But the examinations are the chief bugbears of my college life. Although I have faced them many times and cast them down and made them bite the dust, yet they rise again and menace me with pale looks, until like Bob Acres I feel my courage oozing out at my finger ends. The days before these ordeals take place are spent in cramming your mind with mystic formulae and indigestible dates—unpalatable diets, until you wish that books and science and you were buried in the depths of the sea.
At last the dreaded hour arrives, and you are a favoured being indeed if you feel prepared, and are able at the right time to call to your standard thoughts that will aid you in that supreme effort. It happens too often that your trumpet call is unheeded. It is most perplexing and exasperating that just at the moment when you need your memory and a nice sense of discrimination, these faculties take to themselves wings and fly away. The facts you have garnered with such infinite trouble invariably fail you at a pinch.
"Give a brief account of Huss and his work." Huss? Who was he and what did he do? The name looks strangely familiar. You ransack your budget of historic facts much as you would hunt for a bit of silk in a rag-bag. You are sure it is somewhere in your mind near the top—you saw it there the other day when you were looking up the beginnings of the Reformation. But where is it now? You fish out all manner of odds and ends of knowledge—revolutions, schisms, massacres, systems of government; but Huss—where is he? You are amazed at all the things you know which are not on the examination paper. In desperation you seize the budget and dump everything out, and there in a corner is your man, serenely brooding on his own private thought, unconscious of the catastrophe which he has brought upon you.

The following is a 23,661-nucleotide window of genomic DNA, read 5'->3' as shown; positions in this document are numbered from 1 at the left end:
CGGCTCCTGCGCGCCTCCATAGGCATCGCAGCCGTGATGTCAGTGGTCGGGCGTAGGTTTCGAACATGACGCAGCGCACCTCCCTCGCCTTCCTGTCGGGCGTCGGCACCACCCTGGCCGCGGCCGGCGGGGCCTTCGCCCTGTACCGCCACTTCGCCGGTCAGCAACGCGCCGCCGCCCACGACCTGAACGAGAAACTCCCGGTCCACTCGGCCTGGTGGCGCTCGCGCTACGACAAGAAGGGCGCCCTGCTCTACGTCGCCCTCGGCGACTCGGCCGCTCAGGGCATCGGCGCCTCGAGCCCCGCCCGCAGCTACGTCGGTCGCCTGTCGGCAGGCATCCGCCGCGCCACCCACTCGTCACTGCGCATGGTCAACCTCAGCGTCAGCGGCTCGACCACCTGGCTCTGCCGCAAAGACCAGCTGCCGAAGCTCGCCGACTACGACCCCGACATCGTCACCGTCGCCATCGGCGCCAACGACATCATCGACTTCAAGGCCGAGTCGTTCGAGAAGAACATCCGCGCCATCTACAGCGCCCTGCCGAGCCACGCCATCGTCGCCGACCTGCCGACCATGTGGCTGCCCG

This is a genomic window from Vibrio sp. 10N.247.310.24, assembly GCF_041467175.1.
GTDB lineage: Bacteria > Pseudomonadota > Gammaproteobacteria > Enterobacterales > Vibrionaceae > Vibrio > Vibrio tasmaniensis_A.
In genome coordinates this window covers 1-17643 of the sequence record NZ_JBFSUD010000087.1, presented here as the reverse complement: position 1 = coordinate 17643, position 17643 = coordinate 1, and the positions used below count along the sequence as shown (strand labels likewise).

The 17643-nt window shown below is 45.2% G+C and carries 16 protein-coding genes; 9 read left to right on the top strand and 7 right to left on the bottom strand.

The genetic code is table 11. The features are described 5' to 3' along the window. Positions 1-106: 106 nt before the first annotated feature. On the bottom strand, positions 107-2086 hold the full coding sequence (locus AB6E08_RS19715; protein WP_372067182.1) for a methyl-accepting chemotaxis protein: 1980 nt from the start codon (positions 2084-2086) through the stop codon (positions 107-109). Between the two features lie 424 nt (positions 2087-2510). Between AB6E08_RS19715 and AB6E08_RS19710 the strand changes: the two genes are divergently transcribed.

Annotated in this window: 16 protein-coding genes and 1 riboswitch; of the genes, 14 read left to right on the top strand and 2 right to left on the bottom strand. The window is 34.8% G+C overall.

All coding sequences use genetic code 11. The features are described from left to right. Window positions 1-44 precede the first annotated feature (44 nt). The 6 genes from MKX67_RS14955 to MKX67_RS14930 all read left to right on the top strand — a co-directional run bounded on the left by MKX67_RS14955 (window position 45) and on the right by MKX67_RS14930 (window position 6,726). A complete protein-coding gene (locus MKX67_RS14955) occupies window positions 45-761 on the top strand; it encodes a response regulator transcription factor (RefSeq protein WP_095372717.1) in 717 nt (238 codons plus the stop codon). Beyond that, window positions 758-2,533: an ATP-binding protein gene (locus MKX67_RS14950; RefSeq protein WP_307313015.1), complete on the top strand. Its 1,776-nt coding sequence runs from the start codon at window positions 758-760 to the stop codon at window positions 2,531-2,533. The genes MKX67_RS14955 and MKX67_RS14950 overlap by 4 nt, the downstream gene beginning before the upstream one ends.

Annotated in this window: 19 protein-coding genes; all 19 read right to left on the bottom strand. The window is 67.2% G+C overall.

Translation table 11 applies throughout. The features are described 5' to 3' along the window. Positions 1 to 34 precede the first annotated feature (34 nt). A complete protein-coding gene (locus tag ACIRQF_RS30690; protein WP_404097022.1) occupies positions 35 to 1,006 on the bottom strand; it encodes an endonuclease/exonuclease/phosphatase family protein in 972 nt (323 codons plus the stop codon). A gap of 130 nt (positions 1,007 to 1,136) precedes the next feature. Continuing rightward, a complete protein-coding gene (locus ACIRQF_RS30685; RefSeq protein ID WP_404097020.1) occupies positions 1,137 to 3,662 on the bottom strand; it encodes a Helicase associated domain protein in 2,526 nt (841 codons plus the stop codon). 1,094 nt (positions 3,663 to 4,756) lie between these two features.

Just then the proctor informs you that the time is up. With a feeling of intense disgust you kick the mass of rubbish into a corner and go home, your head full of revolutionary schemes to abolish the divine right of professors to ask questions without the consent of the questioned.
It comes over me that in the last two or three pages of this chapter I have used figures which will turn the laugh against me. Ah, here they are—the mixed metaphors mocking and strutting about before me, pointing to the bull in the china shop assailed by hailstones and the bugbears with pale looks, an unanalyzed species! Let them mock on. The words describe so exactly the atmosphere of jostling, tumbling ideas I live in that I will wink at them for once, and put on a deliberate air to say that my ideas of college have changed.
While my days at Radcliffe were still in the future, they were encircled with a halo of romance, which they have lost; but in the transition from romantic to actual I have learned many things I should never have known had I not tried the experiment. One of them is the precious science of patience, which teaches us that we should take our education as we would take a walk in the country, leisurely, our minds hospitably open to impressions of every sort. Such knowledge floods the soul unseen with a soundless tidal wave of deepening thought. "Knowledge is power." Rather, knowledge is happiness, because to have knowledge—broad, deep knowledge—is to know true ends from false, and lofty things from low. To know the thoughts and deeds that have marked man's progress is to feel the great heart-throbs of humanity through the centuries; and if one does not feel in these pulsations a heavenward striving, one must indeed be deaf to the harmonies of life.